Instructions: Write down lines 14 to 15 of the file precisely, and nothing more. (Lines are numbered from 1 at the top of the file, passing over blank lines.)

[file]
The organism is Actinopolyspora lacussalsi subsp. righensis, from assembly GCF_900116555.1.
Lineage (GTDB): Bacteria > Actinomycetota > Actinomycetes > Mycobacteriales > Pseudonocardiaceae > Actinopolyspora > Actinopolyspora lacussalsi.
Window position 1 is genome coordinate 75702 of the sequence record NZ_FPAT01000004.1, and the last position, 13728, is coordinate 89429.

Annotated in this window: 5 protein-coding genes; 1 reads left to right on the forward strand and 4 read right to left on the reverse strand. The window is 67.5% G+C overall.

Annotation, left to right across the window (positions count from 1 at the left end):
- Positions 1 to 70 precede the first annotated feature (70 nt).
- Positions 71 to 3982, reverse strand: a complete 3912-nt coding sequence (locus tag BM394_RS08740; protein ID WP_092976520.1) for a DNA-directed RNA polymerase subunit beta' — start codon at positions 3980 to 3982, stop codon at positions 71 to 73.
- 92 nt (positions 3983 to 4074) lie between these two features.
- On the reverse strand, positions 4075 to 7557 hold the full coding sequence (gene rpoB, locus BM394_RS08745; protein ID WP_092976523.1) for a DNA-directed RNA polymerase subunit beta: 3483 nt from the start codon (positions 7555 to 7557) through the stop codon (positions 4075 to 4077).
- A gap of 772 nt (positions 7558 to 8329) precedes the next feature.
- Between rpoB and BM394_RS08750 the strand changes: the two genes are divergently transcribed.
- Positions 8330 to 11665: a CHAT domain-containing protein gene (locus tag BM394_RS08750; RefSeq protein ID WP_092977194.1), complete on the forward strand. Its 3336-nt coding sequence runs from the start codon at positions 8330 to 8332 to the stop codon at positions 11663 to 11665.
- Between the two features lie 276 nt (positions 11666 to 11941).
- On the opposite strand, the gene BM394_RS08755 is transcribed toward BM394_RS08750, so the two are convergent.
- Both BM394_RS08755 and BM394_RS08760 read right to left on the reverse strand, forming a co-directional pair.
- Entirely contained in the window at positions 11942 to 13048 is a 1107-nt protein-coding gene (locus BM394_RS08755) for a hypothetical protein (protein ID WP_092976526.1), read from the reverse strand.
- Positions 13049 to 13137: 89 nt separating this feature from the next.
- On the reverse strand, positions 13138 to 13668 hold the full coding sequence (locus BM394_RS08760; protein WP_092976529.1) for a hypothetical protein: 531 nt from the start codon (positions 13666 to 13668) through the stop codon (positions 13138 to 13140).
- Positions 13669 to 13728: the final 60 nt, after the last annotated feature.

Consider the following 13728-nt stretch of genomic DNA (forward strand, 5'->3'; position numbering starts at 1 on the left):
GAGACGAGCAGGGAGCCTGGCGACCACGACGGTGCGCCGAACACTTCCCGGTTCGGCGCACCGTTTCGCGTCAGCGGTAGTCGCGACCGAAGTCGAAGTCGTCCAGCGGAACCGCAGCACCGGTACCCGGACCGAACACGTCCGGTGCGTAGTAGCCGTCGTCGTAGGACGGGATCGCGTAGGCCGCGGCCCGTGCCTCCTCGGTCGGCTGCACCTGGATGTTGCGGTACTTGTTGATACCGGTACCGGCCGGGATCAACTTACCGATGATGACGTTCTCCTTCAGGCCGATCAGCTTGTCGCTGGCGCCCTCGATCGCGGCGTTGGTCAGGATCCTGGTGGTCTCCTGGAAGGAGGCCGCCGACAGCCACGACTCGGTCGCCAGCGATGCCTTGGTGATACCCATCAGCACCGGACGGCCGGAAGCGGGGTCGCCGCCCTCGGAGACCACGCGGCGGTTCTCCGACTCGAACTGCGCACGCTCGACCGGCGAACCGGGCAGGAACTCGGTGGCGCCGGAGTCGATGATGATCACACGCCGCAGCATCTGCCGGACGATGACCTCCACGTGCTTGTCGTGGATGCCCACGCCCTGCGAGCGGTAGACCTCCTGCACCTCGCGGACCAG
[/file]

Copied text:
- On the opposite strand, the gene BM394_RS08755 is transcribed toward BM394_RS08750, so the two are convergent.
- Both BM394_RS08755 and BM394_RS08760 read right to left on the reverse strand, forming a co-directional pair.